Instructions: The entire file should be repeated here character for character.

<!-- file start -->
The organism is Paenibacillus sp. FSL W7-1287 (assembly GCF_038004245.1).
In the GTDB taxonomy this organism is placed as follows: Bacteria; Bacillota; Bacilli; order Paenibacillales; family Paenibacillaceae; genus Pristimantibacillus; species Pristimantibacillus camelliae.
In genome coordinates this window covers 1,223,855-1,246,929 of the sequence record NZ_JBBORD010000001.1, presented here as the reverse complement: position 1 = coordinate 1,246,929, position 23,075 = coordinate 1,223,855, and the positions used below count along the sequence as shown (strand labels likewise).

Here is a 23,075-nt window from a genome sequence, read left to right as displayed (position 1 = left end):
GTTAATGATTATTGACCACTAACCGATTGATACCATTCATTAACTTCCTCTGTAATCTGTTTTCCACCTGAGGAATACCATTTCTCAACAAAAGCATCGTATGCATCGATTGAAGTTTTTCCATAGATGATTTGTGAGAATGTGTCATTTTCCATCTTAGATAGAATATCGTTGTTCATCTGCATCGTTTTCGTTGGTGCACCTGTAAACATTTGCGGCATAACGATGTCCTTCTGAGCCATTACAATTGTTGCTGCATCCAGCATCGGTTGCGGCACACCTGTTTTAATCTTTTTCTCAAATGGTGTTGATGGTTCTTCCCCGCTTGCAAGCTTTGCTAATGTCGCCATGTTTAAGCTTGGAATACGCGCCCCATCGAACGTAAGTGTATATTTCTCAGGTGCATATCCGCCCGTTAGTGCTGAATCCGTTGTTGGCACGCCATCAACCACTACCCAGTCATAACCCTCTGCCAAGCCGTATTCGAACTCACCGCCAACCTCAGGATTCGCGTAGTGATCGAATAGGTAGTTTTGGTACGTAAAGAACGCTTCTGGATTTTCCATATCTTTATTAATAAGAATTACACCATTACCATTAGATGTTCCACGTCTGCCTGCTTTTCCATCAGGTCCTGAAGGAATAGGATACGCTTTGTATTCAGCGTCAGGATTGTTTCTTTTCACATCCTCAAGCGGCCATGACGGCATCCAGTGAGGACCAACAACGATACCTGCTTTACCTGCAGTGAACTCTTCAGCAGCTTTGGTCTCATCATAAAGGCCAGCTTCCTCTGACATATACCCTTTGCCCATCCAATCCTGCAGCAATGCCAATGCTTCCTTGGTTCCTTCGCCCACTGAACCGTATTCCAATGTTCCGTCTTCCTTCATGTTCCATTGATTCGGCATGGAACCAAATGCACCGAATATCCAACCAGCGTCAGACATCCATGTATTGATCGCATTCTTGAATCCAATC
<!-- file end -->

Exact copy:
The organism is Paenibacillus sp. FSL W7-1287 (assembly GCF_038004245.1).
In the GTDB taxonomy this organism is placed as follows: Bacteria; Bacillota; Bacilli; order Paenibacillales; family Paenibacillaceae; genus Pristimantibacillus; species Pristimantibacillus camelliae.
In genome coordinates this window covers 1,223,855-1,246,929 of the sequence record NZ_JBBORD010000001.1, presented here as the reverse complement: position 1 = coordinate 1,246,929, position 23,075 = coordinate 1,223,855, and the positions used below count along the sequence as shown (strand labels likewise).

Here is a 23,075-nt window from a genome sequence, read left to right as displayed (position 1 = left end):
GTTAATGATTATTGACCACTAACCGATTGATACCATTCATTAACTTCCTCTGTAATCTGTTTTCCACCTGAGGAATACCATTTCTCAACAAAAGCATCGTATGCATCGATTGAAGTTTTTCCATAGATGATTTGTGAGAATGTGTCATTTTCCATCTTAGATAGAATATCGTTGTTCATCTGCATCGTTTTCGTTGGTGCACCTGTAAACATTTGCGGCATAACGATGTCCTTCTGAGCCATTACAATTGTTGCTGCATCCAGCATCGGTTGCGGCACACCTGTTTTAATCTTTTTCTCAAATGGTGTTGATGGTTCTTCCCCGCTTGCAAGCTTTGCTAATGTCGCCATGTTTAAGCTTGGAATACGCGCCCCATCGAACGTAAGTGTATATTTCTCAGGTGCATATCCGCCCGTTAGTGCTGAATCCGTTGTTGGCACGCCATCAACCACTACCCAGTCATAACCCTCTGCCAAGCCGTATTCGAACTCACCGCCAACCTCAGGATTCGCGTAGTGATCGAATAGGTAGTTTTGGTACGTAAAGAACGCTTCTGGATTTTCCATATCTTTATTAATAAGAATTACACCATTACCATTAGATGTTCCACGTCTGCCTGCTTTTCCATCAGGTCCTGAAGGAATAGGATACGCTTTGTATTCAGCGTCAGGATTGTTTCTTTTCACATCCTCAAGCGGCCATGACGGCATCCAGTGAGGACCAACAACGATACCTGCTTTACCTGCAGTGAACTCTTCAGCAGCTTTGGTCTCATCATAAAGGCCAGCTTCCTCTGACATATACCCTTTGCCCATCCAATCCTGCAGCAATGCCAATGCTTCCTTGGTTCCTTCGCCCACTGAACCGTATTCCAATGTTCCGTCTTCCTTCATGTTCCATTGATTCGGCATGGAACCAAATGCACCGAATATCCAACCAGCGTCAGACATCCATGTATTGATCGCATTCTTGAATCCAATC